Willa St. Thomas and Kiki Roberts were The Oblititrons. Are The Oblititrons. In Phoenix, AZ, they stayed in a tiny, cluttered bungalow with a cute 16-year-old lesbian and her cuter mom. They parked beside this giant cactus that looked just like a cactus from a cartoon. Their car didn’t lock, so they brought all their stuff into their hosts’ house. Willa tucked the Zip-Lock that held all their money into the duffle bag that doubled as her pillow.
In the morning, Kiki couldn’t find their Akai MPC2000LX sampler or their box of 3.5 inch floppy disks, which two things, in combination, were their only instrument, the key to their catalogue of songs, actually all of their music. “So, like, now there’s no Oblititrons,” Kiki stessed after checking the trunk and backseat and front seat and under seats and beside the car on the burning gravel.
“Where’d you put it? When we came in?” Willa asked.
“I thought I put it with a pile of stuff beside me on the floor.”
“In front of Sabine’s closet?”
“Yeah, in front of the closet. Sabine’s the girl?”
Willa nodded and looked at Kiki with, like, way more anger than forgetting some girl’s name merited.
Willa pinched her lower lip and pulled it away from her face. “This morning her mom came in and took a pile of stuff from in front of the closet.”
“Where d’you think she put it?”
“We’ll ask Sabine when she gets up.”
They spent an agitated hour mostly trying to read. Periodically, Willa would get up and look for coffee or Kiki would get up and open one of the boxes stacked by the couch and the back door and the gurgling fish tank.
When she woke up, Sabine went straight to the bathroom. Kiki stood at the end of the hallway with her hands in her back pockets. Willa lay on the couch with her ball cap over her face to try and shield herself from the tension Kiki embodied, the tension that had settled hard on Willa’s gut.
“Oh shit,” Sabine said when Kiki explained the situation, “Mom was taking that stuff to the pawnshop.”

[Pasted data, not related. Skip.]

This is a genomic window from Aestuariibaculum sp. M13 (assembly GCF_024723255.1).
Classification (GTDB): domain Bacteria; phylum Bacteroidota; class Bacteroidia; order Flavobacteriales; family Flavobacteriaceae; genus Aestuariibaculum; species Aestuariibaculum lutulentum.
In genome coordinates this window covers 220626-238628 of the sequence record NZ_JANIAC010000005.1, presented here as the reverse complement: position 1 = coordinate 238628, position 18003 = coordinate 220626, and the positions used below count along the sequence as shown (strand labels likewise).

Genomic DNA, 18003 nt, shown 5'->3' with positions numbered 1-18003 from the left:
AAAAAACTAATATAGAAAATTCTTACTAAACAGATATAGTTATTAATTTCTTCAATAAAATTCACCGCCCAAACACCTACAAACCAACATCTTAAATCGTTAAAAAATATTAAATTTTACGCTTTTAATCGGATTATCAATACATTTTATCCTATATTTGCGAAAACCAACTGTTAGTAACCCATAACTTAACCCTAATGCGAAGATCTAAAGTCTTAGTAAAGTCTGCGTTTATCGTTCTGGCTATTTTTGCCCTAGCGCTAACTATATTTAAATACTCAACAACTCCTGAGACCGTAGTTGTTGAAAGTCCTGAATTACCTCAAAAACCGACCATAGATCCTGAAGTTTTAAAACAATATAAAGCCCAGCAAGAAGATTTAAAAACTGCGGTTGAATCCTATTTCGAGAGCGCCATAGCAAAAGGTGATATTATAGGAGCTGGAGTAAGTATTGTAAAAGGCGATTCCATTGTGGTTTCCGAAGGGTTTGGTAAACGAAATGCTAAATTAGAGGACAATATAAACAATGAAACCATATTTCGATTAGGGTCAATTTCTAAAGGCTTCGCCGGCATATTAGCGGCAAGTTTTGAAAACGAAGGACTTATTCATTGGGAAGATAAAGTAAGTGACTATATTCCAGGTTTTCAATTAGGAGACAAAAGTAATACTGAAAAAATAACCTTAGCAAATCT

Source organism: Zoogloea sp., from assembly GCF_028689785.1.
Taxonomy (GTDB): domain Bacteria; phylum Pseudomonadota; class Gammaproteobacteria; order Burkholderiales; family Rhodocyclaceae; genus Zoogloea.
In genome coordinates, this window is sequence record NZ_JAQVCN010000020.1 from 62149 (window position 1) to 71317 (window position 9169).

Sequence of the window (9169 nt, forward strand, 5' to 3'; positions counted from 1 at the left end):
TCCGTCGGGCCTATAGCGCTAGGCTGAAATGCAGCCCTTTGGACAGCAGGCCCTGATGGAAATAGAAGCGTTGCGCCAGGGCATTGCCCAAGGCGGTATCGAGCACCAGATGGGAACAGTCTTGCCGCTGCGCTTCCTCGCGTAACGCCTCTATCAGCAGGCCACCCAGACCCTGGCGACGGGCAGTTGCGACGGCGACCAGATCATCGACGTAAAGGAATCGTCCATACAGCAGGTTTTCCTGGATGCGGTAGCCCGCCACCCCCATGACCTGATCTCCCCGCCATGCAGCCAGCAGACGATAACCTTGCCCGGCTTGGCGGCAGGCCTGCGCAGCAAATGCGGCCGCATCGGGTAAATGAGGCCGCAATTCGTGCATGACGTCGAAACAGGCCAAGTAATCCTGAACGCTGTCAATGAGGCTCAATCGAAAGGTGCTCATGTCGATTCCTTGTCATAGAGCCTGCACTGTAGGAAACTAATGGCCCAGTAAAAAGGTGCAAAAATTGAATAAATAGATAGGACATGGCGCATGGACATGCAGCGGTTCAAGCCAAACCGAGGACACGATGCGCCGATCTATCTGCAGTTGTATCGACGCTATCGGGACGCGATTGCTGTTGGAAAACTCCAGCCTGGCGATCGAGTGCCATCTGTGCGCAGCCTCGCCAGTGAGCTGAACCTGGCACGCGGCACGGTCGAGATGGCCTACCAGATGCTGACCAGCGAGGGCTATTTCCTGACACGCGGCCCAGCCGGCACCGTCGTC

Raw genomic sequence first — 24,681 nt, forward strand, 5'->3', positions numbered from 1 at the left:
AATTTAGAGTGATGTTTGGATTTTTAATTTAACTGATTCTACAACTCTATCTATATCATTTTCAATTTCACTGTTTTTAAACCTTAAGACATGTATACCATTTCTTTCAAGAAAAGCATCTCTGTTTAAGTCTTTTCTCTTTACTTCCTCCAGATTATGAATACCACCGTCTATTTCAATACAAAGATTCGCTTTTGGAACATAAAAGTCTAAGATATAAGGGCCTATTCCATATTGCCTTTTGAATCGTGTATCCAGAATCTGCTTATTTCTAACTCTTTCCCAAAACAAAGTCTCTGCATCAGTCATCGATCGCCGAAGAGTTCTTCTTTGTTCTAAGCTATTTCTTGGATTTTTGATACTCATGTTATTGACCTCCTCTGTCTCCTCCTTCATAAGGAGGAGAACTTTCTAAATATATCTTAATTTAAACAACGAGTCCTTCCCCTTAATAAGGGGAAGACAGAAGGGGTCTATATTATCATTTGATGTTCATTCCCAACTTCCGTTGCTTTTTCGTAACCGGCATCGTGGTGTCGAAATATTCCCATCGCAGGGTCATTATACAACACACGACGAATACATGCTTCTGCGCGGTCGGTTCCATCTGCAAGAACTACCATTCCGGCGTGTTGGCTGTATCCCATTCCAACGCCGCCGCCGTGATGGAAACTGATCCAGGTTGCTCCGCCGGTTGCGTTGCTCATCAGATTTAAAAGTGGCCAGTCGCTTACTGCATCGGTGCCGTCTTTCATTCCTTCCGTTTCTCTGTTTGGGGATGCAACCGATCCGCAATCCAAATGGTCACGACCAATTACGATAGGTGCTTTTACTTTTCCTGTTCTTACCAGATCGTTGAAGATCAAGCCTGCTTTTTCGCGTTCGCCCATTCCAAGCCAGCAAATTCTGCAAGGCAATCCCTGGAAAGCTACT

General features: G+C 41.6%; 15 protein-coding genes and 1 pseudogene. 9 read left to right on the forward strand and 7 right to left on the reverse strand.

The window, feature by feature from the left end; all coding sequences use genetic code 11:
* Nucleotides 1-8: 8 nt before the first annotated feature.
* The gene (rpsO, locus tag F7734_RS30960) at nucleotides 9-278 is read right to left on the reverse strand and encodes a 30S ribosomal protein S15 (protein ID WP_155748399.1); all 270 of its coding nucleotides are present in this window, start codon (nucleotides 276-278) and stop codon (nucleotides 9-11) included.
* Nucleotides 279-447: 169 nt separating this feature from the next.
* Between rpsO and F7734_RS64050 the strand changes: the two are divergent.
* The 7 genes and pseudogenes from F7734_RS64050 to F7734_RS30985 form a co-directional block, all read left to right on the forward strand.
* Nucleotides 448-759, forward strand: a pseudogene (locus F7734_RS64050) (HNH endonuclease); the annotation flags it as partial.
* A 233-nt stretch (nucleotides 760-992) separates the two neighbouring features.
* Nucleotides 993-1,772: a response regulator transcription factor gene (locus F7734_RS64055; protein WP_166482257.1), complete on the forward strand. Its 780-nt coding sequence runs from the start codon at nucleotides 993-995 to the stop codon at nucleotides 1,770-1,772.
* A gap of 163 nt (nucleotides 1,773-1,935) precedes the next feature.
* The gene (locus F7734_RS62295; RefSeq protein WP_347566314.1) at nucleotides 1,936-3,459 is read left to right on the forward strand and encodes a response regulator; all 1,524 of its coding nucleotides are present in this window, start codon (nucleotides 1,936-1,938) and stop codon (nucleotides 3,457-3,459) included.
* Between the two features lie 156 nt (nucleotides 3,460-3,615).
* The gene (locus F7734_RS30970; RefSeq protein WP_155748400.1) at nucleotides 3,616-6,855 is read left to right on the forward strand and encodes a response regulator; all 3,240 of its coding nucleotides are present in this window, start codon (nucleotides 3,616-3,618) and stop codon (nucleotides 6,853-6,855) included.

“You’re joking,” Kiki said.
“Where’s the pawnshop?” Willa asked.
Sabine rode in the front seat. Kiki sat in the backseat pinching the opening of the Zip-Lock purse, the money pressed between her thighs.
They accidentally drove past the pawnshop and had to turn around in the parking lot of a shooting-range-slash-hamburger-joint. The owner of the pawnshop was an extremely tall man who was unusually pale for Arizona. When he emerged from the backroom, he said to Sabine, “Your mother came by this morning.” They explained to him what had happened. He held up his long hands and said he’d bought the sampler and floppy disks this morning and that this was a business, so, no, he couldn’t just give it back, but he could sell it to them for what he bought it for, which was $150. Kiki was pissed, but Sabine convinced them that it was OK ’cause her mom would just give them the money back. Willa pulled some cash out of the Zip-Lock and counted it. Kiki double-checked the amount before they handed it over.
They were supposed to be in Tucson to play an in-store in three hours, but they were feeling super ripped off so they waited while Sabine texted her mom to find out where she was working. Sabine’s mom didn’t answer. They were sipping burnt drip coffee from Styrofoam cups at a dying donut shop when Sabine’s mom’s text buzzed through.
They pulled into the driveway of the house Sabine’s mom was cleaning and parked behind a black SUV that seemed twice the size of any SUV Kiki or Willa had ever even seen. The house was oversized, too. Willa and Kiki both got out of the car when they saw Sabine’s beautiful mother step from the front door onto the flagstone walk.
Inside the house someone was practicing the violin.
“Sorry about this,” Willa said.
“Thanks for meeting us,” Kiki said.
Sabine’s mom held out a fifty. You could see she was pissed.
The violin hit a foul note and stopped.
“I’m sorry,” Kiki said, “the pawnshop guy told us it was one hundred and fifty he gave you.”
“For the whole lot, yeah. It wasn’t just your weird old computer.”
“Oh,” Willa said.
Kiki said, “But we paid one hundred and fifty.”
“Guess you should take that up with him.” She turned and walked into the house.
The violin squealed back into action.
Sabine offered to take them back to the pawnshop. Kiki refused; they could find it themselves. Then Sabine asked if the Oblititrons could drop her at her girlfriend’s place, which she said was closer, though she didn’t say to what. “It must be closer to something,” Kiki said as Willa pulled out of the girlfriend’s driveway. “Maybe not closer to where we were or where we’re going, but closer to the neighbour’s place, say.”
Willa laughed. “We aren’t going back to that pawnshop, are we?”
“How it’s supposed to work? Like, what would we say, you know?” She looked at Willa. “Is that OK?”
“To Tucson,” Willa said.
“What have we learned?” Willa asked.
“I have no idea,” Kiki said.
Toronto, May 2015